However...I like what Sasha says about the purpose of the miles. I've been thinking about why I've been running 100+ miles a week, and for too long, the purpose has been to see if I can do it. Obviously, I can. Got the checkmark.

So, I need to step back and ask again, why am I doing this? The answer is that I want run my first marathon in 2:29:59 or faster. Right now there is a huge space between here and there.

To answer your question Evan, I have done no fartlek, strides, or anything resembling speed faster than 6:30 pace, which is why I am where I am, I guess. I'm going to try adding in some strides this week, and hopefully lift my mood a bit as well as my knees.

2/28/2006 08:13:00 PM  
Blogger Mike

You aren't hurt, you aren't burnt out, and you're starting the season with a huge aerobic base. Given your circumstances (a slow treadmill and terrible weather), you seem to have done very well. I'm tempted to agree with Evan about the workout being a bit tough to start. Would fartlek, strides and tempo have helped? My guess is yes, but that's in the past now. You know where I'm coming from when I say "miles make champions". I hope you don't do anything too drastic, I think you'll make the right choice for you.

2/28/2006 09:30:00 PM  
Anonymous Sasha Pachev


Do not plan to run a sub-2:30 in your first marathon unless you have run a 1:05 half or a sub 30:00 10 K. Very few people are able to get what they are worth on the first try. Better run it relaxed with no high expectations. Do that a few times to learn respect for the distance. After you get to know the beast a bit better, then you may try to go out more aggressively and see what happens.

3/02/2006 10:23:00 AM  
Blogger Eric

Yikes! I understand what you mean about being too ambitious, and I'm aware of the rigors of marathon running, albeit from research rather than experience. But, I have to say, when I can run sub-30 for 10k and 1:05 for a half, I will be running 26 mile training runs in 2:30! Unless by sub-2:30, you meant 2:18. =)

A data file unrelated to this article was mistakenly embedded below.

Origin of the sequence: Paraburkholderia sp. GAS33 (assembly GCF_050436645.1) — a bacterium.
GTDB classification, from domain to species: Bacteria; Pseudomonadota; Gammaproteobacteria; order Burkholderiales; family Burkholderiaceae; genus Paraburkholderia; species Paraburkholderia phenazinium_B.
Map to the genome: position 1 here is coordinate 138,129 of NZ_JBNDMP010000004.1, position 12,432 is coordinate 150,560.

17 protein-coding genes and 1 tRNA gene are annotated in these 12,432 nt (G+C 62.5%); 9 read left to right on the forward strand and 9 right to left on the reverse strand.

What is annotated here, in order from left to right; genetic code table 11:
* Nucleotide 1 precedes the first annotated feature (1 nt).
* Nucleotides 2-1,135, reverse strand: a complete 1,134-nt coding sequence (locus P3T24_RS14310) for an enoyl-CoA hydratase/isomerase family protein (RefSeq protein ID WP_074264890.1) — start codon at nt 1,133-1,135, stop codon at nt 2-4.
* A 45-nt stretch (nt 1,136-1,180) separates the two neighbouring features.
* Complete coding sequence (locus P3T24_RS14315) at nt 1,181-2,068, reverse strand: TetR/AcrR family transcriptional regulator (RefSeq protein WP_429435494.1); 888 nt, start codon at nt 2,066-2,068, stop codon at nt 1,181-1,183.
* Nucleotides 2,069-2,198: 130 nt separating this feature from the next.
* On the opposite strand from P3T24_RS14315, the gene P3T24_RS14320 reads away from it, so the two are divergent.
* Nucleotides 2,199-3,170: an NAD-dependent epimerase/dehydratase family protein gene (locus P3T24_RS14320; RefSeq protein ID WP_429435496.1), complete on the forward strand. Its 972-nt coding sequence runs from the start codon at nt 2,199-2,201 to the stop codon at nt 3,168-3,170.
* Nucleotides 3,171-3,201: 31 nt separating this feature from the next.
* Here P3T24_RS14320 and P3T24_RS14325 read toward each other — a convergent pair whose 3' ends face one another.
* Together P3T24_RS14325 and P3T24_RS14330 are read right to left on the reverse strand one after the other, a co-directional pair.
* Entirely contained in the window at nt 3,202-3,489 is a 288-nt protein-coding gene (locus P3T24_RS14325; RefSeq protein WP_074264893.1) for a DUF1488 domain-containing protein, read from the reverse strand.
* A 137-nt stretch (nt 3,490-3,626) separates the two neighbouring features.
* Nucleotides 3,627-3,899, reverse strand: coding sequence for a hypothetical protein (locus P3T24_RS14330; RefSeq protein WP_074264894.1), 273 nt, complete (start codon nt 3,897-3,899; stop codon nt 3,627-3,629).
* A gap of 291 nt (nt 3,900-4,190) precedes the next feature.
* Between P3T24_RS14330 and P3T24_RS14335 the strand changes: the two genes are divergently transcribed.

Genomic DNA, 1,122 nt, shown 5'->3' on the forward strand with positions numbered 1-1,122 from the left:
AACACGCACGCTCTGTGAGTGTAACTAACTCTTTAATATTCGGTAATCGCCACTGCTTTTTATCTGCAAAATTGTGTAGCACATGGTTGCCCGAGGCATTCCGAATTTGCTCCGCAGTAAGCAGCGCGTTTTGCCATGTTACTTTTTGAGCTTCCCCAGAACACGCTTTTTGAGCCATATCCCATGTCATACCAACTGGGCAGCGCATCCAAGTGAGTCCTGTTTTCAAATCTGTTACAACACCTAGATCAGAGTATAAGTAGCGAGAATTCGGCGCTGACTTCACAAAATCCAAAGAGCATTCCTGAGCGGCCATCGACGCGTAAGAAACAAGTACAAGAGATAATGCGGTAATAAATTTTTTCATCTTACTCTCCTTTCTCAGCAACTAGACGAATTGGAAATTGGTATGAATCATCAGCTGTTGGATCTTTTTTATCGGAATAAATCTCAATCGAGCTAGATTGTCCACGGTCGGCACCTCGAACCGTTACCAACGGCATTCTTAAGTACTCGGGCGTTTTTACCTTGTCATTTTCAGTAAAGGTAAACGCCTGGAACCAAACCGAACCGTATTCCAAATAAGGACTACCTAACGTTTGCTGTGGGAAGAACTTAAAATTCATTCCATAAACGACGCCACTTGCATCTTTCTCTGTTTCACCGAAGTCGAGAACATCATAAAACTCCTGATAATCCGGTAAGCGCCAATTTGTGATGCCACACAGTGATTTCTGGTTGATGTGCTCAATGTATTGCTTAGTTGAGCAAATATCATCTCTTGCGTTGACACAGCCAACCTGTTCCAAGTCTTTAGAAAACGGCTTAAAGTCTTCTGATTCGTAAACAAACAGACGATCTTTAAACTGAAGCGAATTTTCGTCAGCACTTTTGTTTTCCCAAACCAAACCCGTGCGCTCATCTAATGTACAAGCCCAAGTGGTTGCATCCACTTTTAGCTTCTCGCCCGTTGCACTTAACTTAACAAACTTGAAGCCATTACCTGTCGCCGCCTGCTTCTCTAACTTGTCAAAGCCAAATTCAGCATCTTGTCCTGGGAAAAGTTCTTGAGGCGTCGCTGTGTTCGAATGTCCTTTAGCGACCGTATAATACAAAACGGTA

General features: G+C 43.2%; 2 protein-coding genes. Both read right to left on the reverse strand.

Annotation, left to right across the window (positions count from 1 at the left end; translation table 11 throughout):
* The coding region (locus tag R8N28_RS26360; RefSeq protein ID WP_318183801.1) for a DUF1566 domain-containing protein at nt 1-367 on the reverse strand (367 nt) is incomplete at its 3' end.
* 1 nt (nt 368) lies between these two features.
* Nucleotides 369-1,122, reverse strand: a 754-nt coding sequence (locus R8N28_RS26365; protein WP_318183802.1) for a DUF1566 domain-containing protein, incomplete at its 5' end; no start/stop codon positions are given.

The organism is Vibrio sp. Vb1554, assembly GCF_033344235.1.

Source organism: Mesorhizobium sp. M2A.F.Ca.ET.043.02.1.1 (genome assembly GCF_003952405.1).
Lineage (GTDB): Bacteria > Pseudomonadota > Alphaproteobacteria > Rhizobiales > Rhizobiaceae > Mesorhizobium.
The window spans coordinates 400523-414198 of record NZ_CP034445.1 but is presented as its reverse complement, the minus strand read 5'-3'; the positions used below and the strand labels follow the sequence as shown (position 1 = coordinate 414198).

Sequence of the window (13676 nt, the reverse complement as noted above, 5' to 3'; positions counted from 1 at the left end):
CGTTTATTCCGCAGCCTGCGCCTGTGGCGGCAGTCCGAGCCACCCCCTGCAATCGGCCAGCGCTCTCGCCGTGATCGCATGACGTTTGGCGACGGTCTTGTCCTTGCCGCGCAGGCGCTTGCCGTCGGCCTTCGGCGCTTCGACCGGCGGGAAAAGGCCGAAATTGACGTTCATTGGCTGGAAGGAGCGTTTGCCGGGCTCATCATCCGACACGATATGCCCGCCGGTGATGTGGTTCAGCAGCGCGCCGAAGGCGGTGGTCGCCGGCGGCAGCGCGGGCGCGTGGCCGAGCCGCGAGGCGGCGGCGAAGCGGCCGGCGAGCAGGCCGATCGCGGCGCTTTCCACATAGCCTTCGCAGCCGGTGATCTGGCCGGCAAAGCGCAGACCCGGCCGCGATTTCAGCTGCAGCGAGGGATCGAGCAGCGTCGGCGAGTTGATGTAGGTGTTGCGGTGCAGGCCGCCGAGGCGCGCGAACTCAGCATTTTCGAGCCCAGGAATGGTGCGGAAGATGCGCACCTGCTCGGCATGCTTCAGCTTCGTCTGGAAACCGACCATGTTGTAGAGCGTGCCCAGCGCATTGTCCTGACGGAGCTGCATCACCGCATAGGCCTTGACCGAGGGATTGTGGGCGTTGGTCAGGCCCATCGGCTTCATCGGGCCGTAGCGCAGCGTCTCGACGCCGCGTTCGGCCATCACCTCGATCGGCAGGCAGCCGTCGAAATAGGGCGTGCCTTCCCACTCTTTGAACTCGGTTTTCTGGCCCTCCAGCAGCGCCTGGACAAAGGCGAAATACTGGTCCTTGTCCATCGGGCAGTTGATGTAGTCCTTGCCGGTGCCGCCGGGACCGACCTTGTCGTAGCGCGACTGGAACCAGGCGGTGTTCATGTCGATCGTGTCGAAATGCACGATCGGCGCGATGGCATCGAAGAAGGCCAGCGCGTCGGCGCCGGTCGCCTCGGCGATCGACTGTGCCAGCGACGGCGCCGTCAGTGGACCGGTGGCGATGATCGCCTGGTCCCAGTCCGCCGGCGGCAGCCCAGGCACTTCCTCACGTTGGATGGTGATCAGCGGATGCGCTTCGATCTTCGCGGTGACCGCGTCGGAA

I think 2:29:xx is a reasonable debut goal given my previous times of 15:26(5k) and 31:48(10k). By October 1, 2006, I will have been training specifically toward the marathon distance for 11 months. The big question is, how quickly will I regain that previous level of fitness?

Also, if it doesn't work out and I fail to break 2:30, I will likely still run well under 2:40 in the attempt, which I would be satisfied with as a start. Either way, I won't be disappointed because I am executing a 7 year plan. Patience, patience, patience.

Thanks again for the comments, Sasha. I appreciate someone with your experience and ability taking time to offer support. Run well!

3/02/2006 12:12:00 PM  
Blogger Mike

Eric, I'm anxious to hear about any changes you made this week. We also need an update on that new little boy of yours. C'mon man, I know you're out there now that you commented on my blog!

Sub 2:30 is mighty serious, and yes sometimes it takes awhile to get the marathon right (6 and counting but I'm not there yet), but I believe it pays to dream big. We as a species are capable of so much more than we realize, kudos for going for it.

3/08/2006 05:37:00 PM